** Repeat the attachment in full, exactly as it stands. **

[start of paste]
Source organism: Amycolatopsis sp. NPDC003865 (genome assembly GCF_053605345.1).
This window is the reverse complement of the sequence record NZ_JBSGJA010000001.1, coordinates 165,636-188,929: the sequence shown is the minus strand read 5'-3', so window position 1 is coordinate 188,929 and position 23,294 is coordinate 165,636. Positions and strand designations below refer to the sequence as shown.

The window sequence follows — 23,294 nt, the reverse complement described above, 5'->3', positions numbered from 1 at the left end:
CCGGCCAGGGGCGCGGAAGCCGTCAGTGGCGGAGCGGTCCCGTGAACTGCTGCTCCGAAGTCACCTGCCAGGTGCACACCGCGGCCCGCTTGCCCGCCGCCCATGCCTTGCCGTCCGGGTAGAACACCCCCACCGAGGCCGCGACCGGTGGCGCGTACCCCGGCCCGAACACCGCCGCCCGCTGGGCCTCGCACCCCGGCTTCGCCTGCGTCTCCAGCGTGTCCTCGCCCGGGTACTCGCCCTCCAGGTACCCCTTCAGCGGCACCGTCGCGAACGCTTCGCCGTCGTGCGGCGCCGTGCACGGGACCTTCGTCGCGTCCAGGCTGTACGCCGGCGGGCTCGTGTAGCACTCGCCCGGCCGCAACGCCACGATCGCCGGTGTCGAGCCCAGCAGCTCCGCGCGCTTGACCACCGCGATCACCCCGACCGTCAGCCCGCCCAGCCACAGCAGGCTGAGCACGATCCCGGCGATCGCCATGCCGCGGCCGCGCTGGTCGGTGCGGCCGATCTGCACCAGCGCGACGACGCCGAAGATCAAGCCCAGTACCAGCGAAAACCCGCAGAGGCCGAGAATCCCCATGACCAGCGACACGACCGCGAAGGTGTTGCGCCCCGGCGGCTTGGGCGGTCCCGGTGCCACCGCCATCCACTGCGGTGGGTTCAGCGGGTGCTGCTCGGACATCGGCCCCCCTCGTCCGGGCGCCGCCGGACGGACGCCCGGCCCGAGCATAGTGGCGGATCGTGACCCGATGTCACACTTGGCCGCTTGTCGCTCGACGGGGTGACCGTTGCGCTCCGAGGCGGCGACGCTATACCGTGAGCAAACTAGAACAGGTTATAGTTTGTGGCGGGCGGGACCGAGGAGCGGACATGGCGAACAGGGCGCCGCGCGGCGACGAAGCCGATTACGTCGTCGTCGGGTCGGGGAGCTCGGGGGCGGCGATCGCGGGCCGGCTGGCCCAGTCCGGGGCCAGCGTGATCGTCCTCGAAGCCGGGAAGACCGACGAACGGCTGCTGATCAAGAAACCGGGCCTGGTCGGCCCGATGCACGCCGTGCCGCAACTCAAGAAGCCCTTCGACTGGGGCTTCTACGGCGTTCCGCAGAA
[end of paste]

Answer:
Source organism: Amycolatopsis sp. NPDC003865 (genome assembly GCF_053605345.1).
This window is the reverse complement of the sequence record NZ_JBSGJA010000001.1, coordinates 165,636-188,929: the sequence shown is the minus strand read 5'-3', so window position 1 is coordinate 188,929 and position 23,294 is coordinate 165,636. Positions and strand designations below refer to the sequence as shown.

The window sequence follows — 23,294 nt, the reverse complement described above, 5'->3', positions numbered from 1 at the left end:
CCGGCCAGGGGCGCGGAAGCCGTCAGTGGCGGAGCGGTCCCGTGAACTGCTGCTCCGAAGTCACCTGCCAGGTGCACACCGCGGCCCGCTTGCCCGCCGCCCATGCCTTGCCGTCCGGGTAGAACACCCCCACCGAGGCCGCGACCGGTGGCGCGTACCCCGGCCCGAACACCGCCGCCCGCTGGGCCTCGCACCCCGGCTTCGCCTGCGTCTCCAGCGTGTCCTCGCCCGGGTACTCGCCCTCCAGGTACCCCTTCAGCGGCACCGTCGCGAACGCTTCGCCGTCGTGCGGCGCCGTGCACGGGACCTTCGTCGCGTCCAGGCTGTACGCCGGCGGGCTCGTGTAGCACTCGCCCGGCCGCAACGCCACGATCGCCGGTGTCGAGCCCAGCAGCTCCGCGCGCTTGACCACCGCGATCACCCCGACCGTCAGCCCGCCCAGCCACAGCAGGCTGAGCACGATCCCGGCGATCGCCATGCCGCGGCCGCGCTGGTCGGTGCGGCCGATCTGCACCAGCGCGACGACGCCGAAGATCAAGCCCAGTACCAGCGAAAACCCGCAGAGGCCGAGAATCCCCATGACCAGCGACACGACCGCGAAGGTGTTGCGCCCCGGCGGCTTGGGCGGTCCCGGTGCCACCGCCATCCACTGCGGTGGGTTCAGCGGGTGCTGCTCGGACATCGGCCCCCCTCGTCCGGGCGCCGCCGGACGGACGCCCGGCCCGAGCATAGTGGCGGATCGTGACCCGATGTCACACTTGGCCGCTTGTCGCTCGACGGGGTGACCGTTGCGCTCCGAGGCGGCGACGCTATACCGTGAGCAAACTAGAACAGGTTATAGTTTGTGGCGGGCGGGACCGAGGAGCGGACATGGCGAACAGGGCGCCGCGCGGCGACGAAGCCGATTACGTCGTCGTCGGGTCGGGGAGCTCGGGGGCGGCGATCGCGGGCCGGCTGGCCCAGTCCGGGGCCAGCGTGATCGTCCTCGAAGCCGGGAAGACCGACGAACGGCTGCTGATCAAGAAACCGGGCCTGGTCGGCCCGATGCACGCCGTGCCGCAACTCAAGAAGCCCTTCGACTGGGGCTTCTACGGCGTTCCGCAGAA